While it’s true that many college students are broke and graduate with a considerable amount of debt, it isn’t impossible to save during these years — especially if you have a part-time job or work over the summer and holidays. Well, what if you decided to focus on coming up with some solid house down payment strategies while you’re still in college?

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After all, you’re going to have to live somewhere after you graduate. So, why not put a down payment on a home instead of renting? The money you would be applying to rent will put you on the early road to building equity.

Certainly, having such a vision, when you’re facing mounting tuition costs and student loan debt, would require a high level of maturity, not to mention sacrifice, but it can be done. It was said that legendary investor Warren Buffett made his first real estate investment buying 40 acres of farmland with $1,200 in savings — when he 14 years old.

So, what’s stopping you from starting your own fund? You just need laser-like vision and a handful of great house down payment strategies to get started. Here are nine:

1. Save by attending a community college your first two years.

You’ve decided to go to college, so that’s a smart move, but no one said you had to start out at a four-year institution. The clear reason is cost. Four-year college institutions cost double or triple what two-year colleges charge, depending on whose statistics you’re reading, but the value of what you’re learning those first couple of years at a four-year college is hardly double that of a community college. Your first two years in college you’re largely testing the waters and getting prerequisites out of the way, so you might as well do it as cheaply as possible.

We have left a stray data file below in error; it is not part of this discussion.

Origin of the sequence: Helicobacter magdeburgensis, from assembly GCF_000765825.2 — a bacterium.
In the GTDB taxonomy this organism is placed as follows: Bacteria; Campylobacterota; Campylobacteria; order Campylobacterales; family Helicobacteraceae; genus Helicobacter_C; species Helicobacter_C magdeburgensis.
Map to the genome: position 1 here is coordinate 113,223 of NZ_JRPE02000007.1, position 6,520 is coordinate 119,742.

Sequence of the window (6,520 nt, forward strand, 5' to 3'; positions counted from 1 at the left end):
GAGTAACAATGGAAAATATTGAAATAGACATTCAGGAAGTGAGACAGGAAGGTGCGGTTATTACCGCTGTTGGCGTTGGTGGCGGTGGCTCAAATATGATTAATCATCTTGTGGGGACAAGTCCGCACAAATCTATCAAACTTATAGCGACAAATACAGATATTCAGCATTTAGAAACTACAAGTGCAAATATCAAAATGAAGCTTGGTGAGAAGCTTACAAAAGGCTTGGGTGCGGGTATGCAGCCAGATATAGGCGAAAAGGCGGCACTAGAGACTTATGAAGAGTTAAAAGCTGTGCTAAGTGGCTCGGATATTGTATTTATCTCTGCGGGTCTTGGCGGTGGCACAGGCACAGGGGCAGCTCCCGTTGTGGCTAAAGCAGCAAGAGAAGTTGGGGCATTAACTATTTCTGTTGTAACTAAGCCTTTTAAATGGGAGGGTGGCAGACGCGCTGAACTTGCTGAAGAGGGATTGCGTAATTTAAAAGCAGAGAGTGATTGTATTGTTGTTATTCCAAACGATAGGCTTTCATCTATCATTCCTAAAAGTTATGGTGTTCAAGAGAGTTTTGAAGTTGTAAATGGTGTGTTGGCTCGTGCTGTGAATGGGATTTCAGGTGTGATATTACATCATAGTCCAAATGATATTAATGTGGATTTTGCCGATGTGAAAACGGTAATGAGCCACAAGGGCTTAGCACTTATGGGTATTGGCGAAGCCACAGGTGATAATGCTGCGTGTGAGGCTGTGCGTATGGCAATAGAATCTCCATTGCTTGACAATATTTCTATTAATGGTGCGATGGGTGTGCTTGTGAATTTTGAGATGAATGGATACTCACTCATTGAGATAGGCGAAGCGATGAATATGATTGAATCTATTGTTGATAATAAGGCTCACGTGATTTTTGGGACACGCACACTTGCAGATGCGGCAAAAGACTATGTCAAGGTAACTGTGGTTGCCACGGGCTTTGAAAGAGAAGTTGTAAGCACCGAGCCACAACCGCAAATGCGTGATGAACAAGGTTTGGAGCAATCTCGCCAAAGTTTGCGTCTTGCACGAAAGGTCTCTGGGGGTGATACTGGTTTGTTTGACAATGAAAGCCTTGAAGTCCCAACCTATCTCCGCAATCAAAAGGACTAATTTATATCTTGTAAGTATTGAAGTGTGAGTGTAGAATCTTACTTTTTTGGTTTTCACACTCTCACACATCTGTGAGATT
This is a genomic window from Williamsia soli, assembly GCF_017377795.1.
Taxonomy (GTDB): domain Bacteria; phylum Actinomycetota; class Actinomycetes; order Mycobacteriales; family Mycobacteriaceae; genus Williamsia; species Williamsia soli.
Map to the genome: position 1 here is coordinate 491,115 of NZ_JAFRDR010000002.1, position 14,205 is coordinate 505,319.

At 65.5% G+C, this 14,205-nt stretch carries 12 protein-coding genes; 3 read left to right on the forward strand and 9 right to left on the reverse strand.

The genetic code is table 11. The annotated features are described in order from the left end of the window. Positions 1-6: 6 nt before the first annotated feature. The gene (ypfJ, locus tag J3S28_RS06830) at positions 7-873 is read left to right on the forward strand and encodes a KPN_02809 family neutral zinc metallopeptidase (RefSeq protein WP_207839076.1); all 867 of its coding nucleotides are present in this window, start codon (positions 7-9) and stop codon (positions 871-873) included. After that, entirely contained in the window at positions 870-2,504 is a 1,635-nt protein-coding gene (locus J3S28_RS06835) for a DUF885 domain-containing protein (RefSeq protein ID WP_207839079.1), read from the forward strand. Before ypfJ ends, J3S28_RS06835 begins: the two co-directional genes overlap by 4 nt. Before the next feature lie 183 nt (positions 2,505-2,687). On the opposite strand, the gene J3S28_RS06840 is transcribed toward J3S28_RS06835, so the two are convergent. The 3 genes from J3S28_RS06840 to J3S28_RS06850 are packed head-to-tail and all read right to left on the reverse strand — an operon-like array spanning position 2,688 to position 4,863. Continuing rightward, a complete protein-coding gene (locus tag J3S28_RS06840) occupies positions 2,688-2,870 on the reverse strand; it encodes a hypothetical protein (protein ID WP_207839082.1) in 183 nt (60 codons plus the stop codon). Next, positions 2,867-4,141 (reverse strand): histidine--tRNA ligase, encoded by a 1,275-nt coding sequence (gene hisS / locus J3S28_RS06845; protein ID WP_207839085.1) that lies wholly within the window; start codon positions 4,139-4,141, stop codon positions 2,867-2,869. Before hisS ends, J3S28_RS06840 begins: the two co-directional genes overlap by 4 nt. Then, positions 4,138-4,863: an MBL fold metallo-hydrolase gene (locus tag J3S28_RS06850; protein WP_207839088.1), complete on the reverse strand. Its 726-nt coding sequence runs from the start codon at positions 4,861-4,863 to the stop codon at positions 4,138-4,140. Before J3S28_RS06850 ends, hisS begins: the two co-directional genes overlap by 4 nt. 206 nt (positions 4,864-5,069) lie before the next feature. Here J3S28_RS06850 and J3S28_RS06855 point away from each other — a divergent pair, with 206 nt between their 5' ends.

Take a fraction of what you’re saving by attending community college and put it toward your house down payment fund. This kind of savvy move will earn you a doctorate.

2. Cut back your textbook costs by half or more.

Again, there are all kinds of statistics on this topic, but it’s safe to say you could easily spend $1,000 a year if you bought all the textbooks listed on your professors’ syllabi. Fortunately, you don’t have to.

A recent study by the U.S. Public Interest Research Group, a nonprofit consumer advocacy organization, reported that seven in 10 college students said they had not purchased a textbook at least once, because they found the price too high.

They took alternative measures. For example, they know that professors often list books on their syllabus without any intention of using them. The book is there simply to fulfill a university mandate. Also, many books you actually will be required to read now appear as eBooks, which cost a fraction of their perfect-bound brothers.

Other professors may save you cash by steering you toward free sites that publish peer-reviewed open-source eBooks. These books are extremely practical for basic subjects that don’t require new editions. Two plus two will always equal four, so you hardly need a new edition to explain that concept.

Again, reward your thrifty book-buying and new frugality by putting some of your found money into your house down payment fund.

3. Take extra units.

Once you figure this school thing out (taking the recommended 13-15 units the first quarter of your freshman year), what’s stopping you from loading up on a few extra units? At many schools, tuition is the same whether you take 15 units or 20. It’s doable because you’ll get the scoop on the easy classes and also the ones to stay away from.

By graduating a quarter or semester early, take that money, once earmarked for tuition and put it toward your house down payment.

4. Lose the wheels.

You’re not back in high school, when you spent more time parading in the student parking lot in your tricked-out Toyota Celica than attending class. You’re in college now, with a new mission to save up for a house down payment. So ditch the car.

To run that beast, you (or mom and dad) have been paying about $9,000 a year, if you factor in average car payments, gas, insurance and maintenance.

When you’re in college, you don’t need a car or the monthly costs it takes to park that car, either. You’re there to study, not cruise. And when you do need transportation, use the public variety. If you have a hot date, borrow a friend’s car.

Here’s the skinny — by giving up your car, you’re going to save a chunk of dough, part of which you could apply to your house down payment fund.